Managing unknown risks is even more challenging. Companies must deploy proactive strategies to mitigate unknown risks, such as diversifying sources and suppliers and enabling greater transparency and tracking.
Business leaders must have a firm grasp on evolving customer demand, sourcing, pricing, quality assurance, and cost structures to mitigate risks. Understanding risks that threaten your supply chain can provide a significant competitive advantage.
5. Supplier Relationships
Supplier relationships are changing, too, and transparent and consistent communication has become crucial. You need real-time information and tracking to overcome supply chain challenges.
Without timely tracking, it’s impossible to evaluate your supply chain health and spot emerging problems. When you have visibility into every step of the supply chain, however, you can make more informed decisions and effectively manage your supplier relationships.
6. Unforeseen Delays
Perhaps the biggest challenge is unforeseen delays, which have a ripple effect across the market, impacting manufacturing, fulfillment, and cash flow. Unforeseen delays can create unhappy customers and hurt your company’s reputation, even when you can’t control the underlying cause.
This is another area where data provides guidance. By comparing historical data and baselines against current data, you can often spot irregularities that indicate potential problems. At the same time, companies need to build redundancy into their supply chains.
To overcome unforeseen delays, you need to be on guard to detect potential problems as early as possible and have contingency plans in place to move aggressively when disruptions occur. For example, when port congestion stopped goods from arriving on the West Coast in a timely manner, many companies switched to air cargo or routed goods from Asia through Europe. Those with backup plans in place fared significantly better than those that had to adjust on the fly.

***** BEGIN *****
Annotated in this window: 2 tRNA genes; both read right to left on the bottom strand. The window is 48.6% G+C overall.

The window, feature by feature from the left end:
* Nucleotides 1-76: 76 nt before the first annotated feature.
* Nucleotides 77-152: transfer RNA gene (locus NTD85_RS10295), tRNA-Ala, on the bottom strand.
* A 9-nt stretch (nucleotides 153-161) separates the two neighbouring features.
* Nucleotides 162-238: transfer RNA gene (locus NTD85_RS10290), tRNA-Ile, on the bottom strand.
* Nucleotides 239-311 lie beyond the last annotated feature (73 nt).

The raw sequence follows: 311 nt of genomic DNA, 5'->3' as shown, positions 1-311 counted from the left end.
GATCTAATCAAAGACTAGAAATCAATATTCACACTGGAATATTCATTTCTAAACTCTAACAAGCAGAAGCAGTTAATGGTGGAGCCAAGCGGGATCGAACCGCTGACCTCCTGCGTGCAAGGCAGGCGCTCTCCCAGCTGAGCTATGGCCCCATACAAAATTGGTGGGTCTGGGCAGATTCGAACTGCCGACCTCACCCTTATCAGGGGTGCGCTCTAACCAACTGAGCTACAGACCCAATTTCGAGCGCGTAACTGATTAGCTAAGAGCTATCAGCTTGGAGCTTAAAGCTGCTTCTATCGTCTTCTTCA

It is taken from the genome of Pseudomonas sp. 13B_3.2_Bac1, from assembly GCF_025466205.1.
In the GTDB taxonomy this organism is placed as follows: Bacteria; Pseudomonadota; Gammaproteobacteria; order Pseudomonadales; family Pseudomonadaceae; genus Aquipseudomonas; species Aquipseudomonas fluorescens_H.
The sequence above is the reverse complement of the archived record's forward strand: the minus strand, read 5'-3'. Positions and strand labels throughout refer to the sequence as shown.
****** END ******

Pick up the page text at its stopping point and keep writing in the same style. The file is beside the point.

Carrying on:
7. Outdated Supply Chain Technology
Most companies continue to rely on legacy technology that’s been built over time. As new solutions became available, businesses added to their tech stack but didn’t always address the underlying infrastructure. Manual systems, older technology, and legacy systems can make it challenging to gain the visibility you need to manage your supply chains and processes efficiently.
These are just a few of the reasons why 90% of supply chain executives in a 2022 McKinsey survey said they planned to overhaul their supply chain planning and technology stack within the next few years. Modernizing technology, automating processes, and increasing visibility are key to improving supply chain efficiency:
- Modern tools like IoT tracking and sensor-based technology are creating the visibility needed for end-to-end asset management.
- Production tools are reducing the need for manual work and creating efficiencies in manufacturing and distribution.
- Transportation tools are streamlining inbound and outbound goods to improve productivity, reduce downtime, and speed up order fulfillment.
Avoid Supply Chain Management Issues With Surgere
It may be years before we see a return to normal in supply chains — if ever. Companies need to be proactive in their approach to managing every aspect of their supply chains to remain competitive. The right supply chain tech solutions and automation software can help solve challenges in supply chain management.
Surgere creates a single source of truth and real-time insights into your supply chain using IoT sensor-based technology to accurately track activity data.
Contact Surgere today to learn more about overcoming these challenges and creating a more durable supply chain with accurate, timely data and better decision-making.